Common Climate Misconceptions
Few climate change topics arouse more passion than the seemingly dry field of climate modeling.
Critics thunder that the models contain a “large element of subjectivity” with parameters “tweaked by those who operate the models” to achieve results that conform to scientists’ preconceptions. Some seem to think that these models simply represent a grandiose exercise in curve fitting, forecasting future climate based on the trend in temperatures over the past few decades.
Sure, climate change now has a more prominent place on the media agenda. But that doesn’t mean news organizations will always pay prominent attention – or any attention, for that matter – to the global warming angle in a given story.
Say the words “global warming” and “editorial cartoonist” in the same sentence, and most climate change wonks likely will conjure up the work of Tom Toles.
Since 2002 the successor and office holder to the legendary Herblock, Toles likely has penned more global warming editorial cartoons – and for that matter more environmental editorial cartoons – than any other editorial cartoonist.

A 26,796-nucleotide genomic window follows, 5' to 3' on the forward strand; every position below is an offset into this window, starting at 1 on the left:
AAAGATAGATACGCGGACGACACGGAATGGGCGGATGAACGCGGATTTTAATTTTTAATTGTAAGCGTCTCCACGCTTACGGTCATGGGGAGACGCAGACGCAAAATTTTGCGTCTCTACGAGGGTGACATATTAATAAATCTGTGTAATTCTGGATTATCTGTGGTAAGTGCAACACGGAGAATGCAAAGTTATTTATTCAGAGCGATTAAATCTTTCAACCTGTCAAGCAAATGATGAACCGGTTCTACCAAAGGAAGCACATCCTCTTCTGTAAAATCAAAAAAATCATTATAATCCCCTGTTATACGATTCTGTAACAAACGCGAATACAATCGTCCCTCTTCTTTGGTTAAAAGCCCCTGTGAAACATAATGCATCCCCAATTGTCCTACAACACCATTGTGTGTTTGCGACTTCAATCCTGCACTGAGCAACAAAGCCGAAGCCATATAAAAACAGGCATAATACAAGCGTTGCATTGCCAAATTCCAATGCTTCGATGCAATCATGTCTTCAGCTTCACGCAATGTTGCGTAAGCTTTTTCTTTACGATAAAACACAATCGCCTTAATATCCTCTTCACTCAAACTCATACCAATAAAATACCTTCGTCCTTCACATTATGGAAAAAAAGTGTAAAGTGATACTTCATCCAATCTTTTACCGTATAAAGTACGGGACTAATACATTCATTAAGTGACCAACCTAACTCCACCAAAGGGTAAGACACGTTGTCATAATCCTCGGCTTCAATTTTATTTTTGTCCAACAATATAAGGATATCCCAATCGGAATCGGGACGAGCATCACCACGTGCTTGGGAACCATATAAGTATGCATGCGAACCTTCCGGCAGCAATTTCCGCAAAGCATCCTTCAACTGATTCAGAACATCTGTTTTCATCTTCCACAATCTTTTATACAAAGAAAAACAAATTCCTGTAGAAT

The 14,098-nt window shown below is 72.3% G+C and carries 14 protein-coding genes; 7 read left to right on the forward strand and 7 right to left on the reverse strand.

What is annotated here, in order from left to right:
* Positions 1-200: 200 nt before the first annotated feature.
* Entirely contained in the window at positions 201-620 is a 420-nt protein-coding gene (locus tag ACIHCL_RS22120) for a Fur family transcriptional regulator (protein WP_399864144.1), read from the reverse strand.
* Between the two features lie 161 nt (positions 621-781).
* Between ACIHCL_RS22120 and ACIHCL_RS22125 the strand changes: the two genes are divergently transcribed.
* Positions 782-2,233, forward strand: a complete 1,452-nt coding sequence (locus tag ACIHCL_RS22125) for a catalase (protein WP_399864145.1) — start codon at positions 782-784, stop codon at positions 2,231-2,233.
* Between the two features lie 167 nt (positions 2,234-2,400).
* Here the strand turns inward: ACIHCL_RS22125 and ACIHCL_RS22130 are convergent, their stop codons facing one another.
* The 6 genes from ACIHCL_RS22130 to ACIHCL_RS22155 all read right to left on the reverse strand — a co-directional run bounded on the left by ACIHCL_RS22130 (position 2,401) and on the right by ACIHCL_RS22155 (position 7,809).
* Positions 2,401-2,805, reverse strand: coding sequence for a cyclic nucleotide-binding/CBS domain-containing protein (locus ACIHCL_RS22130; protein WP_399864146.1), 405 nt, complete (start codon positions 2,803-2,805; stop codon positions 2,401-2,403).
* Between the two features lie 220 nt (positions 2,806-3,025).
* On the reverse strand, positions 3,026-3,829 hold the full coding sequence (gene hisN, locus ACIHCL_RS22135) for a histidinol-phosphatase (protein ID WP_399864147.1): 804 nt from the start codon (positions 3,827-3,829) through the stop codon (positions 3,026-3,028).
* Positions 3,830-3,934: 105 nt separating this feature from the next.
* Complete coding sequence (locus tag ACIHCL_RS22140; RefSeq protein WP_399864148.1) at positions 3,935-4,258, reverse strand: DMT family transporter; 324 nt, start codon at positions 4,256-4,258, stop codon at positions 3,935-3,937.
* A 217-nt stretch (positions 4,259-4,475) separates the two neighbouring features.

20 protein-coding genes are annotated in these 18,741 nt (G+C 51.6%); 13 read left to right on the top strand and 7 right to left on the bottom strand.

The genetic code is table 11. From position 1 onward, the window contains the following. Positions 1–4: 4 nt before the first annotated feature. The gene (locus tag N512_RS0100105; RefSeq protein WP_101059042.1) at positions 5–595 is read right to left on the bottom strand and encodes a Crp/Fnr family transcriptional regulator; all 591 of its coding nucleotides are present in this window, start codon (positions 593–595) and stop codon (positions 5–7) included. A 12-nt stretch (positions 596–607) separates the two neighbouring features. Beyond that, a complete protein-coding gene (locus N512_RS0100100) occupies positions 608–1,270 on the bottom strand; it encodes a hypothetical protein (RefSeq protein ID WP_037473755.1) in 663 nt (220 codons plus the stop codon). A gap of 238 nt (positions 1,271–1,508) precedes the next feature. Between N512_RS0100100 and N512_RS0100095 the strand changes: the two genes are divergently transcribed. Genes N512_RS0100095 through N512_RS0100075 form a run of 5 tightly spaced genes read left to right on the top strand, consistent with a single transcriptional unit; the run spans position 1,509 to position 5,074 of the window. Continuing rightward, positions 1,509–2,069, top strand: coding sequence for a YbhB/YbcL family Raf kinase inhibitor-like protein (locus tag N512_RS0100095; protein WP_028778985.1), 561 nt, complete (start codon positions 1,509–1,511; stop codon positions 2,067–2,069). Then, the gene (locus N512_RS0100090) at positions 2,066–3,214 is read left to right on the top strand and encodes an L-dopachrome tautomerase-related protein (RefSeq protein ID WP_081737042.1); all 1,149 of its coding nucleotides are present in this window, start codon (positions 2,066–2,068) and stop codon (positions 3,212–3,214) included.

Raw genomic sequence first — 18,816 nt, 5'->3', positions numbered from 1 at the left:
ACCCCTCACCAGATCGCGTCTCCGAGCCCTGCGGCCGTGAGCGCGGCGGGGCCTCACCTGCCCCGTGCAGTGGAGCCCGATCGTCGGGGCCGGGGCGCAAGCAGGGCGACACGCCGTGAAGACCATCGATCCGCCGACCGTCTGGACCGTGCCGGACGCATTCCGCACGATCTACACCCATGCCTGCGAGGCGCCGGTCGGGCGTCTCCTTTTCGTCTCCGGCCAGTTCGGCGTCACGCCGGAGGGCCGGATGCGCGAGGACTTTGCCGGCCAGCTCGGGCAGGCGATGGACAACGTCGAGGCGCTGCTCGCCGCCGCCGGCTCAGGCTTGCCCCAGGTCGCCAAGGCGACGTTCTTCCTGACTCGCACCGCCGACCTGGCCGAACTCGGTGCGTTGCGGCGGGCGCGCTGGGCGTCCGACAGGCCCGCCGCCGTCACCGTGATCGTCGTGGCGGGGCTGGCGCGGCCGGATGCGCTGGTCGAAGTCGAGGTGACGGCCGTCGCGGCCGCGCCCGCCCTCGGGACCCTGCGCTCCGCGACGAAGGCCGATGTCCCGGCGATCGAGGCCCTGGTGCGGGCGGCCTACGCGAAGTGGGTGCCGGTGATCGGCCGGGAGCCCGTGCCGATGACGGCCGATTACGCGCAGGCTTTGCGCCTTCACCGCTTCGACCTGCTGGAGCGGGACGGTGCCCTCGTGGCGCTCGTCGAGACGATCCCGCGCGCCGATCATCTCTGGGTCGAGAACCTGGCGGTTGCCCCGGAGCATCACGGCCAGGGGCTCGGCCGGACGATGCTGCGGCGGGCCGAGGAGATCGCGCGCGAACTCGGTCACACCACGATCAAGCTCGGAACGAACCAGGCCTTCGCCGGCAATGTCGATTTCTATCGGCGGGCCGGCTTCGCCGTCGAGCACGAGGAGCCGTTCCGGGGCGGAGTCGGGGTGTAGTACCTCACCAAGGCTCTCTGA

It’s not the pitch itself that makes this newsworthy.
Nor are the “pitchees” here what deserves comment. Reporters get pitches all the time. Daily, hourly even.
Pitches are, after all, a reporter’s bread and butter, notwithstanding their complaints about getting so many of them. So keep them coming, they’ll acknowledge, and expect reporters to keep fussing about them … and to separate the voluminous chaff from the sparse wheat on their own.
BALI, Indonesia, December 10, 2007 – “What comes next?”
It’s a question that has haunted the United Nations Framework Convention on Climate Change 13th Conference of Parties.
Will the Bali talks result in a new global framework for tackling climate change? Will they lead to new commitments for a third compliance period for the Kyoto Protocol? An extended Clean Development Mechanism (CDM)?
Journalists reporting on the United Nations Bali negotiations and ongoing plans for addressing climate change need to appreciate that the term “tradable permits system” does not imply a one-size-fits-all single strategy.
Rather, numerous and diverse policy design considerations would go into shaping a tradable permits approach. Many of them involve considerable controversy – Who pays? Who benefits? What are the costs? And more.
As the nation’s oil capital and home to the first President Bush, Houston might seem to outsiders an unlikely place for Hansen to receive such a positive media reception. He is, after all, an outspoken critic of the current Bush administration’s response to climate change science and an advocate of urgent action to address global warming.
The state’s politics, however, provided a more ambiguous context for his Houston speech than someone focusing only on Texas’s energy-industry, red-state reputation might assume.